7

I tested the clojure function map and pmap as show below, in cojure REPL. It make me confused: why the parallel pmap is slower than map?

user=> (def lg (range 1 10000000))
user=> (time (def rs (doall (pmap #(* % %) lg))))

"Elapsed time: **125739.056** msecs"

# -------------------------------------------------------
user=> (def lg (range 1 10000000))
user=> (time (def rs (doall (map #(* % %) lg))))

"Elapsed time: **5804.485** msecs"

**PS: the machine has 8 cores**
17

With every parallel processing task, there is some amount of overhead due to task coordination. pmap applies the mapping function to each element individually in a different thread. As the lazy sequence returned by pmap is consumed, the consumer thread must coordinate with the producer threads. The way pmap is defined, this overhead occurs for each and every element produced.

Considering this, when you use pmap to compute a simple function (such as squaring a number, as in your example), the time it takes for the threads to coordinate their activities swamps the time it takes to actually compute the value. As the docstring says, pmap is "only useful for computationally intensive functions where the time of f dominates the coordination overhead" (empasis added). In these cases, pmap will take longer than map regardless of how many cores you have.

To actually see a benefit from pmap, you must choose a "harder" problem. In some cases, this may be as simple as partitioning the input sequence into chunks. Then the sequence of chunks can be processed with pmap and then run through concat to get the final output.

For example:

(defn chunked-pmap [f partition-size coll]
  (->> coll                           ; Start with original collection.

       (partition-all partition-size) ; Partition it into chunks.

       (pmap (comp doall              ; Map f over each chunk,
                   (partial map f)))  ; and use doall to force it to be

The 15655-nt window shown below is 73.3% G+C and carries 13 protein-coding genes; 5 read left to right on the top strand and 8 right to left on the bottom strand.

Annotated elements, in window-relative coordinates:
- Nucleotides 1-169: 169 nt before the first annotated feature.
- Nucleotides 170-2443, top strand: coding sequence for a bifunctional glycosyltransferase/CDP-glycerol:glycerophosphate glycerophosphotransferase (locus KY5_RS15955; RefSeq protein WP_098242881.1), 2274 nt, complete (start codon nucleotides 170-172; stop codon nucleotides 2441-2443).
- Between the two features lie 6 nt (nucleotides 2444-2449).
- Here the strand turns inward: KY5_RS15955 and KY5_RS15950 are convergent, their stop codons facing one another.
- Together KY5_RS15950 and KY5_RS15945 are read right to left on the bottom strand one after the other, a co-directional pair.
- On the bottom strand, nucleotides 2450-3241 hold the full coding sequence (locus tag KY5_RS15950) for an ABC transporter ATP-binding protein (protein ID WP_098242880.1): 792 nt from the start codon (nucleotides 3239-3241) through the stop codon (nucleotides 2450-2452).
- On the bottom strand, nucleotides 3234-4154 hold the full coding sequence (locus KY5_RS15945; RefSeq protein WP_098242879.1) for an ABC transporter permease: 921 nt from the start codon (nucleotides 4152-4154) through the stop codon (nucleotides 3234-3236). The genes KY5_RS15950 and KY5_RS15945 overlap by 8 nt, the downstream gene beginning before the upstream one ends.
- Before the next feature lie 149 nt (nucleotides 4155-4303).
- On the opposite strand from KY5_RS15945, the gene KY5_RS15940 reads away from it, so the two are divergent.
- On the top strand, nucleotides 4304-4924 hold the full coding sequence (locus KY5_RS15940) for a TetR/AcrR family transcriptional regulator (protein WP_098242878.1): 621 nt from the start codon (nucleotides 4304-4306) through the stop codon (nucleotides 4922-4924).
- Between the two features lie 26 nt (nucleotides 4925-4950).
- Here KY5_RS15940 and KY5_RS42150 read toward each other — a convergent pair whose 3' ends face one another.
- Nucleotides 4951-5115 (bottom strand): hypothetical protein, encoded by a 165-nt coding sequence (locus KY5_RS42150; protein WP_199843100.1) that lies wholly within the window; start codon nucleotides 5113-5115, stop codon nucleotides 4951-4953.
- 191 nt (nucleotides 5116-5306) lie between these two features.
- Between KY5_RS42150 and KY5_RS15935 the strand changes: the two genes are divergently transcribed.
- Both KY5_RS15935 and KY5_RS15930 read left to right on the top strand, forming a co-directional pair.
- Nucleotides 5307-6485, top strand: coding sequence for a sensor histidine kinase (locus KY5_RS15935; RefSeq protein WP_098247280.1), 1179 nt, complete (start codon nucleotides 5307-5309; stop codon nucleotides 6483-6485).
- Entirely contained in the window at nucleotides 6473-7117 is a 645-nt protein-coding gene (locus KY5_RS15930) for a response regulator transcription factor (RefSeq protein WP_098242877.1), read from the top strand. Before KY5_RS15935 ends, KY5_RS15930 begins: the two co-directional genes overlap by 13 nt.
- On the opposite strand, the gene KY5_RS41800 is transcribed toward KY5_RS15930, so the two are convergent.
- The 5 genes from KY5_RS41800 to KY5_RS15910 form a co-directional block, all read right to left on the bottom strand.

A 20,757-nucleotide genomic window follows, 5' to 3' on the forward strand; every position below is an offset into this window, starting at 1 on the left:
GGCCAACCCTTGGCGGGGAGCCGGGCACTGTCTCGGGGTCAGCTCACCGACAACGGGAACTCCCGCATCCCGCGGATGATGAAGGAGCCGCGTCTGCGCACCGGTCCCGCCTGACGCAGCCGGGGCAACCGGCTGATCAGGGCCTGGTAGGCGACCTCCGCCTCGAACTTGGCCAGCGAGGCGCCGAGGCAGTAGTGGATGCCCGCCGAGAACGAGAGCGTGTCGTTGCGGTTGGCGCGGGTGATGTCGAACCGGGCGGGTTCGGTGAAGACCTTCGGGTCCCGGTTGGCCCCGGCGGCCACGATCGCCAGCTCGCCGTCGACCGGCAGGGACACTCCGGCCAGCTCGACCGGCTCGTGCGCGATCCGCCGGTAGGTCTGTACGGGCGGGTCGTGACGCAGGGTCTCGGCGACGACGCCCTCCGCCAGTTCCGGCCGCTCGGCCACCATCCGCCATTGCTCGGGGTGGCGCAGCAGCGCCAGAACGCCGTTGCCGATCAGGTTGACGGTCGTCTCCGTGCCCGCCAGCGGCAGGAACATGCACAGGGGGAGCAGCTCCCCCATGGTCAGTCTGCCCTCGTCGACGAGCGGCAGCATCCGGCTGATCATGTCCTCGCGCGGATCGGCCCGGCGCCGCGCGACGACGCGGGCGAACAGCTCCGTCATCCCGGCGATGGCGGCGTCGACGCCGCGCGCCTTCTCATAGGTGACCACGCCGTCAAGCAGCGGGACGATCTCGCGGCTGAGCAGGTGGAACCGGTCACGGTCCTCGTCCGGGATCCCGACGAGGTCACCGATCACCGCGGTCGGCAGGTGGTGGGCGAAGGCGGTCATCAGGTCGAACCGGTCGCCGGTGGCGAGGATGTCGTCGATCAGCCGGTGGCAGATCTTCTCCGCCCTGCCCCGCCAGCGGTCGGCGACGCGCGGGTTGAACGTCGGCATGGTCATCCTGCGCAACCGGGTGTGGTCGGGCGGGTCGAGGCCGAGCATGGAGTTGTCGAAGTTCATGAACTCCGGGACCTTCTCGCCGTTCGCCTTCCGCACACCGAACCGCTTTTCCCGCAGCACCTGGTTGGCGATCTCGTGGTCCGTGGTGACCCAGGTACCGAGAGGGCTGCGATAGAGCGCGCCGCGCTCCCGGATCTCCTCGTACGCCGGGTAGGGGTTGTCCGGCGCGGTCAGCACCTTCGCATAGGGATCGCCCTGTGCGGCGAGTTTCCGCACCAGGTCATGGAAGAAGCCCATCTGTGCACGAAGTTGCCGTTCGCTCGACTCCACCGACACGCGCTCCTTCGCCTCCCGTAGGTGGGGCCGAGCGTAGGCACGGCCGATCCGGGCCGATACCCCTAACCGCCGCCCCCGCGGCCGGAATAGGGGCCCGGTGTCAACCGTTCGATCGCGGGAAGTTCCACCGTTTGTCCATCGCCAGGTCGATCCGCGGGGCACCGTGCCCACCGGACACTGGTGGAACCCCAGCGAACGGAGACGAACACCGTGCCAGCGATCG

; realized in the worker thread.

       (apply concat)))               ; Concatenate the chunked results
                                      ; to form the return value.

However, there is also an overhead for partitioning the sequence and concatenating the chunks at the end. For example, at least on my machine, chunked-pmap still under-performed map by a significant amount for your example. Still, it may be effective for some functions.

Another way to improve the effectiveness of pmap is to partition the work at a different place in the overall algorithm. For example, suppose we were interested in calculating the euclidean distance between pairs of points. While parallelizing the square function has proven to be ineffective, we might have some luck parallelizing the entire distance function. Realistically, we would want to partition the task at an even higher level, but that is the gist of it.

In short, the performance of parallel algorithms are sensitive to the manner in which the task is partitioned, and you have chosen a level that is too granular for your test.

3

Rörd is correct, there's a significant overhead in using pmap. consider using reducers instead:

(def l (range 10000000))

(time (def a (doall (pmap #(* % %) l))))
"Elapsed time: 14674.415781 msecs"

(time (def a (doall (map #(* % %) l))))
"Elapsed time: 1119.107447 msecs"

(time (def a (doall (into [] (r/map #(* % %) l)))))
"Elapsed time: 1049.754652 msecs"
1
  • Be sure to also compare with (time (def a (mapv #(* % %) l))) on your system, and Clojure version
    – ctpenrose
    Oct 30 '17 at 22:30
2

There is some overhead for creating the threads, splitting the workload between them and reassembling the results. You will need a function that runs significantly longer than #(* % %) to see a speed improvement from pmap (and it does of course also depend on the number of cores of your CPU which you didn't specify in your question).

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